Solution: we're experimenting with a game with a purpose, the purpose of which is to determine people's skill.
For instance, for assessing English ability, we tried the following game: two users are shown three random words. Each user has 5 minutes to write a short passage using all three of the words in some meaningful way. Here is the interface:
Then three different people are asked to select "the most natural sounding paragraph". The passage with the most votes wins, and this user's score increases, while the loser's score decreases. Scores are updated according to the elo rating system, and they start out at 1500.
The words are chosen from a list of 850 "basic English words". We wanted common words that every English speaker would be likely to know, since we were less interested in testing people's vocabulary, and more interested in testing people's ability to use words together naturally.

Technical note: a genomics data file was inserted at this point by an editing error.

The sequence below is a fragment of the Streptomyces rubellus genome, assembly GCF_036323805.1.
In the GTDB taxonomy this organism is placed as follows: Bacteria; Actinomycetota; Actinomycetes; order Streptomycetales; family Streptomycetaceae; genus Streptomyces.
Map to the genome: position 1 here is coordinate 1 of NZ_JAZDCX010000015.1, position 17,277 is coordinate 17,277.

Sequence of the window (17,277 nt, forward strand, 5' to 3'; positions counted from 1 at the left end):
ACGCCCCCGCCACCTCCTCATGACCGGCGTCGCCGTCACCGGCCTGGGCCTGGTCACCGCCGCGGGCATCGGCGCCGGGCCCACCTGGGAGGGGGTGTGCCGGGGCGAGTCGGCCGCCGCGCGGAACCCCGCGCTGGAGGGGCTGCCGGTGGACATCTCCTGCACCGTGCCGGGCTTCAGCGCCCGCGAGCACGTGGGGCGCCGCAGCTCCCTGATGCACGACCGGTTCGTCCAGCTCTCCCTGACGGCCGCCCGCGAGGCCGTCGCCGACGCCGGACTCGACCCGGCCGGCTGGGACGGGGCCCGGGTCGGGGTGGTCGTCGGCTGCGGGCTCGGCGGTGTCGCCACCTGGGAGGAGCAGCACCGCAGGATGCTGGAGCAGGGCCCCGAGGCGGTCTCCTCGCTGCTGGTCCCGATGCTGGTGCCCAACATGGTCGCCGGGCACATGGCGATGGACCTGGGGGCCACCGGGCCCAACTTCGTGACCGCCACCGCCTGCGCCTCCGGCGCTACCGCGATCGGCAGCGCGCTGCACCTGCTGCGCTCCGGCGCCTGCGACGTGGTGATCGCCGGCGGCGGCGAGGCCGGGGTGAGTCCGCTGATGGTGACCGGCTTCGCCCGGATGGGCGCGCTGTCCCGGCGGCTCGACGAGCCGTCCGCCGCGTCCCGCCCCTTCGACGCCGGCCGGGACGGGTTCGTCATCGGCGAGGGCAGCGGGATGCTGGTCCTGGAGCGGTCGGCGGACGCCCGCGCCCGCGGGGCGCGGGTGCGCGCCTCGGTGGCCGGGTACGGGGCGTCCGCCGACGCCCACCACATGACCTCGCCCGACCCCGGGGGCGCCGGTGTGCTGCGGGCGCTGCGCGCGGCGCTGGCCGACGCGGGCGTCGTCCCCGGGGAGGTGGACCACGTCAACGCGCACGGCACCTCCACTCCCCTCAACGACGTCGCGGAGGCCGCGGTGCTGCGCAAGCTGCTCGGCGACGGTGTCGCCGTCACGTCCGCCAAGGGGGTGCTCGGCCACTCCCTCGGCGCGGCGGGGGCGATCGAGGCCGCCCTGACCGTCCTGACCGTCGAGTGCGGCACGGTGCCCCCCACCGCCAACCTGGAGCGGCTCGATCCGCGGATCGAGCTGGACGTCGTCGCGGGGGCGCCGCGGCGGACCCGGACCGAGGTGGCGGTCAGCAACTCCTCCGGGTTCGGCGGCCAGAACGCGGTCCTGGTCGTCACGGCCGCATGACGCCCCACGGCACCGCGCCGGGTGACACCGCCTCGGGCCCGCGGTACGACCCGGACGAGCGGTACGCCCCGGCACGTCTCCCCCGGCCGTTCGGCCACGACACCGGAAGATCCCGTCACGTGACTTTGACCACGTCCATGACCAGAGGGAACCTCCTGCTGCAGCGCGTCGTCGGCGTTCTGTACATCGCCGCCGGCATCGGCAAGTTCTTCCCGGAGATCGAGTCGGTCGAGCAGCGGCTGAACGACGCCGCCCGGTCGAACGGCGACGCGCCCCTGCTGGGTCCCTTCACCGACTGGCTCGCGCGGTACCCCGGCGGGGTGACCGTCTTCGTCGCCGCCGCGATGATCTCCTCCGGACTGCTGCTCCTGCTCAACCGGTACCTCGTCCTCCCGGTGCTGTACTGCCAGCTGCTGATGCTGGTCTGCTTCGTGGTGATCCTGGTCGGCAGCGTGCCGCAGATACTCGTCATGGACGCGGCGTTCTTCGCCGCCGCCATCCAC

We deployed a prototype on App Engine. For the first week, we tried to attract users to it by posting a job on oDesk offering $20 to whoever had the highest score each night at midnight Pacific Time. We also released the link to some friends (note that we still paid the highest oDesk worker, even if one of our friends was actually at the top of the leader board).
For the words "able", "trick" and "sand", here are two entries from high scoring players:
I've never been able to trick my older sister into eating sand. I suppose it's just as well. Who knows what she would have done in retaliation!
The trick to building sand castles is getting the exact ratio between sand and water. Too little or too much sand, and the castle will be unable to stand.
There's a cow living in our barn. Just like a knight he wakes up all night only to watch the star that light.
Do you think that sometimes, somewhere, a lonely cow looks at the stars and wonders what's the point in living?